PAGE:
WASHINGTON – A massive U.S. report concludes the evidence of global warming is stronger than ever, contradicting a favorite talking point of top Trump administration officials, who downplay humans' role in climate change.
The report released Friday is one of two scientific assessments required every four years. A draft showing how warming affects the U.S. was also published.
Despite fears by some scientists and environmental advocates, David Fahey of the National Oceanic and Atmospheric Administration and several authors said there was no political interference or censoring of the 477-page final report.
“A lot of what we've been learning over the last four years suggests the possibility that things may have been more serious than we think,” said Robert Kopp of Rutgers University, one of dozens of scientists inside and outside the government who wrote the reports.
Since 1900, Earth has warmed by 1.8 degrees (1 degree Celsius) and seas have risen by 8 inches.
Heat waves, downpours and wildfires have become frequent.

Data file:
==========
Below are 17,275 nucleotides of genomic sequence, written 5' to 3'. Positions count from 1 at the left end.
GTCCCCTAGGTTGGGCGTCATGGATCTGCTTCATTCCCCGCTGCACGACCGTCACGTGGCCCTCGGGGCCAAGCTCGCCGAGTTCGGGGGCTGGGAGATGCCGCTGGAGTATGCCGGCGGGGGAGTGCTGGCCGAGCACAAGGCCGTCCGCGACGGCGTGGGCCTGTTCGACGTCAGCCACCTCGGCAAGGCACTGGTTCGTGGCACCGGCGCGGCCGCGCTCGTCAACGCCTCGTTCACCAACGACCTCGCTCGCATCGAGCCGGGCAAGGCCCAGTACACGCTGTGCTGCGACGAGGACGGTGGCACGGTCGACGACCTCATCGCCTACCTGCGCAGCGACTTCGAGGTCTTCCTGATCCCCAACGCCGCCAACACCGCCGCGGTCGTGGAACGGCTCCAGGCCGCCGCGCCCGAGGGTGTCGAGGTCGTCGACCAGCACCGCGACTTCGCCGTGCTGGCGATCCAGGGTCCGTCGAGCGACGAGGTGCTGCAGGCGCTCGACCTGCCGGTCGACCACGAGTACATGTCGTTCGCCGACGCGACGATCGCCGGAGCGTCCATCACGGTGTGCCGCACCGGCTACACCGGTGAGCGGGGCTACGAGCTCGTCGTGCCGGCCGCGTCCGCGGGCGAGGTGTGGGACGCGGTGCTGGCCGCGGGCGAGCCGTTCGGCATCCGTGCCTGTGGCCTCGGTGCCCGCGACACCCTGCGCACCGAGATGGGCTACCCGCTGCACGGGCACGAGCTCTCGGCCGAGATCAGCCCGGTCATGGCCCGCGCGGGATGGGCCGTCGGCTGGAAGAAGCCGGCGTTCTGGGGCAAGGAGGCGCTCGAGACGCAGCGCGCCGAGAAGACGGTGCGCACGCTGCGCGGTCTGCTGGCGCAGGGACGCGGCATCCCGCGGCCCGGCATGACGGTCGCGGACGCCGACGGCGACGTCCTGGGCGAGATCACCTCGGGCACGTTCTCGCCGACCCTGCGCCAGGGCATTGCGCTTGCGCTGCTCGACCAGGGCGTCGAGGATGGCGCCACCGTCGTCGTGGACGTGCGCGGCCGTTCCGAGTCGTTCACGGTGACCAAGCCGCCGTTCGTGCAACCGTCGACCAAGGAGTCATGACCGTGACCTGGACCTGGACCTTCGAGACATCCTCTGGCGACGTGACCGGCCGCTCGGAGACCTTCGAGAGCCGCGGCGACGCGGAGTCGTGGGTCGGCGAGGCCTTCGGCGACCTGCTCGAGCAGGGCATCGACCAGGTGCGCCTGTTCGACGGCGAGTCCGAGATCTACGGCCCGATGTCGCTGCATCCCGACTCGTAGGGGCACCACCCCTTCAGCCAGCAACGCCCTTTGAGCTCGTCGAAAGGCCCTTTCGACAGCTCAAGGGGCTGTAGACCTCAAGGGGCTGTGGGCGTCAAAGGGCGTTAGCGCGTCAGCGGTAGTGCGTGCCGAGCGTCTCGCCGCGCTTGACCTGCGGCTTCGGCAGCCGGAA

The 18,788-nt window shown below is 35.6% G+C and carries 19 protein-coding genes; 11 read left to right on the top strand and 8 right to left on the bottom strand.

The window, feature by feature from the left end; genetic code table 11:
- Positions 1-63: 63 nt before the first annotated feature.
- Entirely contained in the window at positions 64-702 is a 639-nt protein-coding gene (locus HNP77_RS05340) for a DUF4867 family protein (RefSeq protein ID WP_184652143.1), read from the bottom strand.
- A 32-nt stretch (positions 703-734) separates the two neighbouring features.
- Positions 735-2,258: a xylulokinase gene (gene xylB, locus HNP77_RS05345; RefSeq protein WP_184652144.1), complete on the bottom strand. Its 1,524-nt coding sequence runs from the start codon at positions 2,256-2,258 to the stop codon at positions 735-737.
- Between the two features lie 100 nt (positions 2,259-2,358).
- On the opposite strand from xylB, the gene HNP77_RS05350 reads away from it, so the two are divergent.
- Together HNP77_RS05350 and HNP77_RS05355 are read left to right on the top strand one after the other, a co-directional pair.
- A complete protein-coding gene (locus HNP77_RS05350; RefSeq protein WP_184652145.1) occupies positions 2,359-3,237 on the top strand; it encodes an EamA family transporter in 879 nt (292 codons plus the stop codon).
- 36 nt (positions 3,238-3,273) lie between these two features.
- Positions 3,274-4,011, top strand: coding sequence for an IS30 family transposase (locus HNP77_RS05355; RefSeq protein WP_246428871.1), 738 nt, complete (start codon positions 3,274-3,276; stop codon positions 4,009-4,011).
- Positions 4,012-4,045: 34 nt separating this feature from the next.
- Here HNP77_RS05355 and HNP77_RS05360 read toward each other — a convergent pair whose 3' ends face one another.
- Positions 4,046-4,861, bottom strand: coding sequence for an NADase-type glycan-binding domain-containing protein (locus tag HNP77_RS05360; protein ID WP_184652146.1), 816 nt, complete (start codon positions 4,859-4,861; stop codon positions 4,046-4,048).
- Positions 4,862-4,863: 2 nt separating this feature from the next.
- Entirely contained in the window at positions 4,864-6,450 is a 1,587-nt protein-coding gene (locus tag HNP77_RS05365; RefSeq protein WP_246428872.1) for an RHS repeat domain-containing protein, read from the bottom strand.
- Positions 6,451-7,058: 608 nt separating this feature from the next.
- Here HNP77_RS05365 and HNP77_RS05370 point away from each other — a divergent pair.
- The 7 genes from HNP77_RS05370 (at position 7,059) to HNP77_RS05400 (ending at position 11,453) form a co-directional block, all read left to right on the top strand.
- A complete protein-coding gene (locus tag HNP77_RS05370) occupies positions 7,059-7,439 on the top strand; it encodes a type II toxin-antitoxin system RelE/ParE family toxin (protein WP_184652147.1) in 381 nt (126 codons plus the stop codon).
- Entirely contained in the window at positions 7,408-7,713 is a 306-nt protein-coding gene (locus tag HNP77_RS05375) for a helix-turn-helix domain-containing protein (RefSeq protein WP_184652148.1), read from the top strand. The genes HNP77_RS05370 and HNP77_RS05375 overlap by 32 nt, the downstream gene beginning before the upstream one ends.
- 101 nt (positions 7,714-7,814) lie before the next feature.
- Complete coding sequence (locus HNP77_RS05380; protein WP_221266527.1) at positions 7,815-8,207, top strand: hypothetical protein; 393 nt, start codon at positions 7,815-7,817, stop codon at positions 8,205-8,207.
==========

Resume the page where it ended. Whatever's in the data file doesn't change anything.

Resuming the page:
It's “extremely likely” – meaning with 95 percent to 100 percent certainty – that global warming is man-made, mostly from the spewing of carbon dioxide into the atmosphere from the burning of coal, oil and natural gas, scientists concluded.
“Over the last century, there are no convincing alternative explanations,” the report said.
“This period is now the warmest in the history of modern civilization,” said study co-author Katharine Hayhoe of Texas Tech.
The report also documented how different climate change-caused events can interact in a complex way to make life worse such as the California wildfires and Superstorm Sandy five years ago.
The world's oceans are under a “triple threat” – the water is getting warmer, more acidic and seeing a drop in oxygen levels, Hayhoe said.
In a 1,504-page draft report on the impacts of climate change, scientists detailed dozens of ways global warming is already affecting parts of the U.S.
Scientists said global warming is already sickening, injuring and killing Americans with changes to weather, food, air, water and diseases. And it's expected to get worse, hurting the economy, wildlife and energy supply.
“Risks range from the inconvenient, such as increasing high tide flooding along the East Coast related to sea level rise, to ... the forced relocation of coastal communities in Alaska and along the Gulf Coast,” the draft report said.